Wednesday, December 15, 2010

Treacherously stubborn

With the snow and ice that favourite word of the media comes into play apparently roads and pavements are treacherous -

"O faithful pavement, in thee I place my trust"
"'Tis true thy faithful servant I will ever be"
[slips and falls]
"Gadzooks what's this, mine feet doth move, mine head doth fall"
"Ah-hah 'tis I thy servant no more; my loyalty as fickle as the snow to whom my lot hath fallen"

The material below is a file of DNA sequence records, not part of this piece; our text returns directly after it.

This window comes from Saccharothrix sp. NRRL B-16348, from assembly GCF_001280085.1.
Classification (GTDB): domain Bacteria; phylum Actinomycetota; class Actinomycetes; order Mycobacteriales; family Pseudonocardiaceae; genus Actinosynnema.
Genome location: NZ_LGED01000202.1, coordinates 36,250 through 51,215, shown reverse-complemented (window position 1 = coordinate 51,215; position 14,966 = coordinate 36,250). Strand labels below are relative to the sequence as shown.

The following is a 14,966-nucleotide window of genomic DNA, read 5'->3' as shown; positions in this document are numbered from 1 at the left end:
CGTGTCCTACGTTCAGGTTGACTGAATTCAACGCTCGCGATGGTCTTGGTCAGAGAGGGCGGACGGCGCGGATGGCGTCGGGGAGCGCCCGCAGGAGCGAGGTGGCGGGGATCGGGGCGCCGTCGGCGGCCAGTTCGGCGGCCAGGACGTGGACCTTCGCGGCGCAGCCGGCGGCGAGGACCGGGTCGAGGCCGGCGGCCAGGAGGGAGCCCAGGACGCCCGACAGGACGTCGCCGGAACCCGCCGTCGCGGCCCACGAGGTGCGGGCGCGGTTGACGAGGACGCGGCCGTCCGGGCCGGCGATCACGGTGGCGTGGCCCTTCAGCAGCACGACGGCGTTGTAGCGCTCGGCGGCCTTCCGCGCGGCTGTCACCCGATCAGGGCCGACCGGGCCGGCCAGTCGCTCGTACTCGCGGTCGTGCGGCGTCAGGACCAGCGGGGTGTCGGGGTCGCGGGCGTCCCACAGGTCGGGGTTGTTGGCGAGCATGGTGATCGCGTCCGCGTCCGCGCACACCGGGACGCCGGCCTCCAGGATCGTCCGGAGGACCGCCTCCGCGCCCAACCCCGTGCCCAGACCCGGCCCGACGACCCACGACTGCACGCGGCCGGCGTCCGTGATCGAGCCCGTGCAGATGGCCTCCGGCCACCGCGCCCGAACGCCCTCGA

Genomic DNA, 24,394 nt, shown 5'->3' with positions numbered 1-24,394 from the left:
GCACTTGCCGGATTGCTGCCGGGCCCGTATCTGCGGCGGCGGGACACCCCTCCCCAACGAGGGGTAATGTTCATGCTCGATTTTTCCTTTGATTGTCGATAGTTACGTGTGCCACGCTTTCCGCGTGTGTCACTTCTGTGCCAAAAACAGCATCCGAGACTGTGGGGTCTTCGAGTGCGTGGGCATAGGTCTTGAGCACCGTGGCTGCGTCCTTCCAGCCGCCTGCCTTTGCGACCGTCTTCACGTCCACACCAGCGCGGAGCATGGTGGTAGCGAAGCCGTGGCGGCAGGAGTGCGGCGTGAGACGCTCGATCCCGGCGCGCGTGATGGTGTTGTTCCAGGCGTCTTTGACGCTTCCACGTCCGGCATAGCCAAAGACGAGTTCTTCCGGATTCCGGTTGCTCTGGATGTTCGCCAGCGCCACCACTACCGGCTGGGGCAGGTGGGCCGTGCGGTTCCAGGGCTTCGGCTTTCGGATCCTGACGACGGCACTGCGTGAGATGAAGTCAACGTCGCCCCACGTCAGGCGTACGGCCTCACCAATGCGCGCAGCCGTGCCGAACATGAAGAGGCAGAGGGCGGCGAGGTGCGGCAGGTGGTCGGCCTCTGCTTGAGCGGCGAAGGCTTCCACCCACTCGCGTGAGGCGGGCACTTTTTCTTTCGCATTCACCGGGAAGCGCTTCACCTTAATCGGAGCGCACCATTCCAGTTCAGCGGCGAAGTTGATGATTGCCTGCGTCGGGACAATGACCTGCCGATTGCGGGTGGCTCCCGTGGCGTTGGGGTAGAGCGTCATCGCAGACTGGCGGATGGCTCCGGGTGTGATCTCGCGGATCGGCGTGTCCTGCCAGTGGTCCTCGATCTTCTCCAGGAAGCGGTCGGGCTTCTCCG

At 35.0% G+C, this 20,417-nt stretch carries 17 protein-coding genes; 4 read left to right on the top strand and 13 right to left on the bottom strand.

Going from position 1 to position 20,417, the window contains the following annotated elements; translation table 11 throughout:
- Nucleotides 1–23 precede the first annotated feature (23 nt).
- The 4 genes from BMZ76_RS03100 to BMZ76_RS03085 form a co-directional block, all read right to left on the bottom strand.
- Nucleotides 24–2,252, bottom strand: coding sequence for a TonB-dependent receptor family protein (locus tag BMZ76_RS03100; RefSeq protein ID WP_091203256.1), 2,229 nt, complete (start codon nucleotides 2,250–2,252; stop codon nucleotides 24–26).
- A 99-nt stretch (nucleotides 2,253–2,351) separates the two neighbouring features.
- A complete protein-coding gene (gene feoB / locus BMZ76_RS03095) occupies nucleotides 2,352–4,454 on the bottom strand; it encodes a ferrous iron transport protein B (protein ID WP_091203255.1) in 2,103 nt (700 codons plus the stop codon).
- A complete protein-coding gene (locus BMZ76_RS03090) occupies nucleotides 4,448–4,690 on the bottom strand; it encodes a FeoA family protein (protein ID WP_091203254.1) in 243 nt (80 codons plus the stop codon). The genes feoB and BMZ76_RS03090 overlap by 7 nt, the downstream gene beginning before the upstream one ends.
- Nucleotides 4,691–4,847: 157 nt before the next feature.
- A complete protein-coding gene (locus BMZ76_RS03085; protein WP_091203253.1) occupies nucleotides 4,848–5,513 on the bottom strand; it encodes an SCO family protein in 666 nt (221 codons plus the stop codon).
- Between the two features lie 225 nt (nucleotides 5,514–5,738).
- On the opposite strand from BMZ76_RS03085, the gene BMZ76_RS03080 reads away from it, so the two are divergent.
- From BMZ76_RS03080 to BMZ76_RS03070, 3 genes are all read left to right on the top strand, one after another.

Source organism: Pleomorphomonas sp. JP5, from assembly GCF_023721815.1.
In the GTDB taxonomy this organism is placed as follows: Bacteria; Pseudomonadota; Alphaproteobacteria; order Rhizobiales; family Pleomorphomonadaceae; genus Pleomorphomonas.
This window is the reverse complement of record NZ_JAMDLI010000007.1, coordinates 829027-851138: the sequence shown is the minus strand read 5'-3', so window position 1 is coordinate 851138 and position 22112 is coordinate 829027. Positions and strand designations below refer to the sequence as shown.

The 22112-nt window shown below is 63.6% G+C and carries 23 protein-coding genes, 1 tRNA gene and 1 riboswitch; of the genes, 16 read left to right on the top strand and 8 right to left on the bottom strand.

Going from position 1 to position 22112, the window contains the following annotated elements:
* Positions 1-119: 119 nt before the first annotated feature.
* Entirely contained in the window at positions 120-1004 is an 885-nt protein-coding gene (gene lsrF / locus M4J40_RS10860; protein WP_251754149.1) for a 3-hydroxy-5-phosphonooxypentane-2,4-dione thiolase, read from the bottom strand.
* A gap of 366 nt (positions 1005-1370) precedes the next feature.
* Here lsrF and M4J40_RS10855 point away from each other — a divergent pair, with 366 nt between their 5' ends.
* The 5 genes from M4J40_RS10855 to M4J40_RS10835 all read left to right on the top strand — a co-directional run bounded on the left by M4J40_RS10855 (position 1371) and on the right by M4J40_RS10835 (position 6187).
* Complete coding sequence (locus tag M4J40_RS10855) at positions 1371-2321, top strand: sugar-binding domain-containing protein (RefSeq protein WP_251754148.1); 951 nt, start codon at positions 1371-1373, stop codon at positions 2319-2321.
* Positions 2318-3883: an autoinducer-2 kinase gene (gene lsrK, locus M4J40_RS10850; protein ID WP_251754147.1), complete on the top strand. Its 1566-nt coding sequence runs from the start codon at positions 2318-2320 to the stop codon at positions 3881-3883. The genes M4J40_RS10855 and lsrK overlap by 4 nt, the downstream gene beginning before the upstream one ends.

"Treacherous cur that doth deceive me so"

This morning I discovered that numbers were "stubborn to fall" I can imagine them standing there with placards "Hell no we won't go".

Why these need to anthropomorphise things? None of us are immune - computers 'play up' or 'refuse' to work. Is it an inherent characteristic, or that our language structure is arranged such that these descriptors came into existence due to social interaction and we lack any other kind?